Kudos to Hillary Clinton. She recently addressed the economic issue of ‘quarterly capitalism,’ or short-term business practices. Such ‘shortermism’ is when companies boost the price of their stock through stock buybacks, rather than increase the value of their company through greater productivity or investment in long-term strategies like research and development or advanced worker training.
Quarterly capitalism is bad because it does nothing to build the economy. In fact, it contributes to escalating inequality.
Bloomberg outlines Clinton’s ideas to curb quarterly capitalism.
- Overhauling capital gains taxes
- Changing taxation on executive compensation
- Reining in activist shareholders
- Disclosure of stock buybacks
In a speech directed at both middle-class families and corporate boardrooms, Clinton criticized U.S. corporations, particularly publicly traded ones, for ‘quarterly capitalism’ — taking steps to boost profits instead of plowing money into worker training, research and development, and other measures that improve corporate competitiveness and national economic growth over time. ~ Jim Tankersley, The Washington Post
Whatever one may think about her policy proposals, Hillary Clinton has put her finger on a real problem: Too many CEOs are making decisions based on short-term considerations, regardless of their impact on the long-run performance of their firms… It wasn’t always this way. As recently as 1981, buybacks constituted only 2% of the total net income of the S&P 500. But when economist William Lazonick examined the 248 firms listed continuously in this index between 1984 and 2013, he found an inexorable rise in buybacks’ share of net income: 25% in the 1984-1993 decade; 37% in 1994-2003; 47% in 2004-13. Between 2004 and 2013, some of America’s best-known corporations returned more than 100% of their income to shareholders through buybacks and dividends. [Emphasis mine.] ~ William A. Galston, The Wall Street Journal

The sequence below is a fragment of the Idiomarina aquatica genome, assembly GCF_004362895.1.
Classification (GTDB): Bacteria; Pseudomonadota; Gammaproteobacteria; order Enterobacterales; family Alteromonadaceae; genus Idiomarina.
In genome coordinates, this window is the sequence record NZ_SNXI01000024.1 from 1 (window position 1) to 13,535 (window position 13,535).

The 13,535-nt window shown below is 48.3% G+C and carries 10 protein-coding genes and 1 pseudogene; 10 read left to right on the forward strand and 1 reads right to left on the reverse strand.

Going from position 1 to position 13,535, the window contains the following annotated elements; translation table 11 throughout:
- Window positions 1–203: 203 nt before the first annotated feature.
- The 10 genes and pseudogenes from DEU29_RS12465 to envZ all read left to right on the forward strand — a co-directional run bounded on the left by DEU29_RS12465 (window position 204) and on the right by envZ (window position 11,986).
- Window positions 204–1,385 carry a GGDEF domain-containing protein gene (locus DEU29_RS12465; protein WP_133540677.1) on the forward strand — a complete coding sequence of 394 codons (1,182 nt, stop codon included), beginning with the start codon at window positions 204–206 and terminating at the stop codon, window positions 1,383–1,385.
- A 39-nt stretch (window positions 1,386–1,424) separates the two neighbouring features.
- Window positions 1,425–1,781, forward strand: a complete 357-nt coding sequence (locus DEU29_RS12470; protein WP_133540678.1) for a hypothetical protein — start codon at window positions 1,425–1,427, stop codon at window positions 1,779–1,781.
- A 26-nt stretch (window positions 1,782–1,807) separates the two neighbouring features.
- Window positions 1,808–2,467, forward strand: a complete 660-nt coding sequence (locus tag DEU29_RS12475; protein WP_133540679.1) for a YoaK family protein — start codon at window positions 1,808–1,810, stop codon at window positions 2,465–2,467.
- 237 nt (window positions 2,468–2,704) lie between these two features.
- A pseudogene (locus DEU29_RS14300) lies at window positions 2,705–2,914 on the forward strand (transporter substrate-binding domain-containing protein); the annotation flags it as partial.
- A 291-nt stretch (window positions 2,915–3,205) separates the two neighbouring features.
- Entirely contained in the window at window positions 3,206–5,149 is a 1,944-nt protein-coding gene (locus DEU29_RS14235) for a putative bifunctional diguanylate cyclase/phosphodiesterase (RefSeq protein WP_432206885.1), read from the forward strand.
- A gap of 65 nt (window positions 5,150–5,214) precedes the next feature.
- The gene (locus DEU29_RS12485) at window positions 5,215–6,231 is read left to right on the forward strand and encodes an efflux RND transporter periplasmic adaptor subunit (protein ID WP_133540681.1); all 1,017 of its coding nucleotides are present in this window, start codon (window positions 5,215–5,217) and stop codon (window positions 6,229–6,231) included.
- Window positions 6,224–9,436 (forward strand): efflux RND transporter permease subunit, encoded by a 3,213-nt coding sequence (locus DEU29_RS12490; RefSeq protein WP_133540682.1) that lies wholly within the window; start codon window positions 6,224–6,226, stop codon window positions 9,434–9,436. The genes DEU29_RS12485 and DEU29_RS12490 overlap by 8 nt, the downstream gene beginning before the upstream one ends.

Corporate Stock Buybacks Should Be Illegal
It is wonderful that Clinton is talking about the negative effects of quarterly capitalism on our economy. Some critics, however, suggest her proposed policies for reform lack ‘teeth.’
Gerald Epstein, of PERI, University of Massachusetts Amherst, argues that Clinton does not go far enough by just calling for transparency in ‘shortermism’, further that buybacks of corporate stocks should be made illegal. ~ TheRealNews